Which bit of the contact form are you having problems with? It will only work when loaded to a website so not possible to test inside RW.



1 Like

ok thanks a lot something which I have been doing(which I know is a terrible habit) is using my live site as a development platform. This seems like a dumb question but is there an easy way to create a non production website that I can just use for testing? I don’t particularly want to have to create a server just for this.

@Pyrobrit I’m a Windows support Engineer by trade however I bought my MacBook about 3 years ago and am still struggling with OSX! Foundry does seem very popular but I will stick with Foundation 6 for now.

@ukmercenary There’s probably a few ways to do this. Just put the site in a new subfolder area. Instead of, publish to

Perhaps a better way is to create a subdomain. The official address might be something like:

Most hosting services make it very simple to create sub-domains. But I don’t know how easy it is on your specific hosting service.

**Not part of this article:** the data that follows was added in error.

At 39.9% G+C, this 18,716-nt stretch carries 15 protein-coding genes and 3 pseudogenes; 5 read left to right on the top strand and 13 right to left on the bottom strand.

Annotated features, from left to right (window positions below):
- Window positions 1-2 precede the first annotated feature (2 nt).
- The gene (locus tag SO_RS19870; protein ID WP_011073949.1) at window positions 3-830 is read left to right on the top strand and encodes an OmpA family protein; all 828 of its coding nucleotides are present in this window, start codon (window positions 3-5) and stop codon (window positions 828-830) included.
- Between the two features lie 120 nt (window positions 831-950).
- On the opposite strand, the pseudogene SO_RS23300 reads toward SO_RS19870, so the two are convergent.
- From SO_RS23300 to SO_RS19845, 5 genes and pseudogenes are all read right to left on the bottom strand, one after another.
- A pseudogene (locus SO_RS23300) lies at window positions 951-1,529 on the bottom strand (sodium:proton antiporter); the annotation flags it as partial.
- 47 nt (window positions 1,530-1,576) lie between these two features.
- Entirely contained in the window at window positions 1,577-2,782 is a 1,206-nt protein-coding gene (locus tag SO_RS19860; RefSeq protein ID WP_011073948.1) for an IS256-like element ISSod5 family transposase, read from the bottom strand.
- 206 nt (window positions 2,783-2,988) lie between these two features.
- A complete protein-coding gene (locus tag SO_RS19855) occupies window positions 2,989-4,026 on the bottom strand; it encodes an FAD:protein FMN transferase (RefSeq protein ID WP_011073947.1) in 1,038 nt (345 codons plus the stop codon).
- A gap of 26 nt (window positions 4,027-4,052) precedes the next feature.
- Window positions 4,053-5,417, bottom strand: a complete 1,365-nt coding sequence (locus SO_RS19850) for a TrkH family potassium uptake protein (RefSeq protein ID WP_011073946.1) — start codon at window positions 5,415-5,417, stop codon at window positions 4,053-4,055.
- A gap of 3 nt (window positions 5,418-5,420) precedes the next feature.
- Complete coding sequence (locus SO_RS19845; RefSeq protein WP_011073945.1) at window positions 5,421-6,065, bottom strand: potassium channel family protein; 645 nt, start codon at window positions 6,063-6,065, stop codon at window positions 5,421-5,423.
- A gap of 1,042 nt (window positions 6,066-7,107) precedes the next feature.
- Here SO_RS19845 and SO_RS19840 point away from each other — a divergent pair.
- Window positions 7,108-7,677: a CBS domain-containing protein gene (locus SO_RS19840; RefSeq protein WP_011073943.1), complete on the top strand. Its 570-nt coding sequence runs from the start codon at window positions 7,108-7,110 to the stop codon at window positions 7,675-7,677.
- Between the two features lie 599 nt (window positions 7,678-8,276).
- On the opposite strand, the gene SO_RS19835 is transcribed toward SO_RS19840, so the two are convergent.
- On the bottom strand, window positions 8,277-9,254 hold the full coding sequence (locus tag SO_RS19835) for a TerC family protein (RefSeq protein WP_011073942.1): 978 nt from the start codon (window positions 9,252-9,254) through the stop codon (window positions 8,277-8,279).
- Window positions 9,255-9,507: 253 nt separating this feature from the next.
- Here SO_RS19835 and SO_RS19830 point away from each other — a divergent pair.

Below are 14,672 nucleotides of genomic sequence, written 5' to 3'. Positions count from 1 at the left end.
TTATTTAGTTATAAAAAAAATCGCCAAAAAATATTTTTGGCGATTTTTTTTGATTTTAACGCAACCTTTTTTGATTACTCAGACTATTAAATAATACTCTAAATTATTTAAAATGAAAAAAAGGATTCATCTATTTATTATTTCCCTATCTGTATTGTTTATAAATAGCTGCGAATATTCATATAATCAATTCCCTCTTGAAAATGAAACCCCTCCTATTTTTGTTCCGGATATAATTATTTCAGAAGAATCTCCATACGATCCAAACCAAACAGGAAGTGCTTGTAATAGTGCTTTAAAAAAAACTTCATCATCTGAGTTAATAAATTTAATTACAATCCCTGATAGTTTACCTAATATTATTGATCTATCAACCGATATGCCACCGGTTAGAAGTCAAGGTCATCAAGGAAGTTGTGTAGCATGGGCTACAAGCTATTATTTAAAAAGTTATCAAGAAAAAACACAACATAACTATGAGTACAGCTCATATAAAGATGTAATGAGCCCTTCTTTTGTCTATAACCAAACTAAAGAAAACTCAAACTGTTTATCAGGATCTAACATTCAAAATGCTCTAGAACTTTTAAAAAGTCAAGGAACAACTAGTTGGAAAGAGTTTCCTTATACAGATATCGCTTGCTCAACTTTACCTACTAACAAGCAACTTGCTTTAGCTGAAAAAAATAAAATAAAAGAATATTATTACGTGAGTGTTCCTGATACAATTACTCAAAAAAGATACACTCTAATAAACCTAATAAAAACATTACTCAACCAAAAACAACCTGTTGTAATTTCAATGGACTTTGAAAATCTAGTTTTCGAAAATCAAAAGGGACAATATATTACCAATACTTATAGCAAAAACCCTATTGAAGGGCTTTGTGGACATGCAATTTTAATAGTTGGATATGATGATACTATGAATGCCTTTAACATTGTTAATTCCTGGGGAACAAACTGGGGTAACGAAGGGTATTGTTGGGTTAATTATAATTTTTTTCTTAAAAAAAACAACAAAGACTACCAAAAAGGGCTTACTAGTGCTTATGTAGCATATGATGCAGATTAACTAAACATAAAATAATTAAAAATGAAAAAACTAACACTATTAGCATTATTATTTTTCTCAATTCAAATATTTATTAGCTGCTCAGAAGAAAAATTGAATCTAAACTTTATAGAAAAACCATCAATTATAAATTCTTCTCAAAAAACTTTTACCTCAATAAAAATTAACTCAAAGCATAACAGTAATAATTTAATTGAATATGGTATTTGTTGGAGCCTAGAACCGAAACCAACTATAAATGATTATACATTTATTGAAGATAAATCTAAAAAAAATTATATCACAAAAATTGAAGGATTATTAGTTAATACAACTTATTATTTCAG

Foundry or Foundation. Both excellent choices amongst others. Either will make great sites.

As Mathew suggests. A subdomain or a subfolder on you hosting will work well.

If you have any virtual machines then you could knock up a webserver for localised testing although a test site a hosting would at least mean you are using the same version of PHP etc as your live site.

I usually do my testing in a subdomain on the main site that I don’t advertise to the general public. So if my main site is I would publish my test to and give that URL to the client for their view and approval. It is just a matter of moving it to the main site when approved for production.

1 Like

Of course, whether you use a subdomain or sub-folder don’t forget to turn off indexing or password protect it. Otherwise, search engines may find the test content and not only direct searchers to it, but could penalize your sites for duplicate content.


I use a different domain for testing sites. Even with experience, you can forget something that might affect your main domain’s reputation.


I am considered use AWS Lightsail however I have an issue because I assume I have to run it in Linux/Unix? I am currently using IONOS as a webhost and I assume I would need to use Linux/Unix with Cpanel ?

The problem here is I have an IP Camera that is currently using some software called “motion eye” on my Raspberry Pi however I find it unreliable and want to move to a Windows box which is running “Blue Iris”.

Do you think it would be possible to host my website and Blue Iris of the same Windows Server on AWS Lightsail?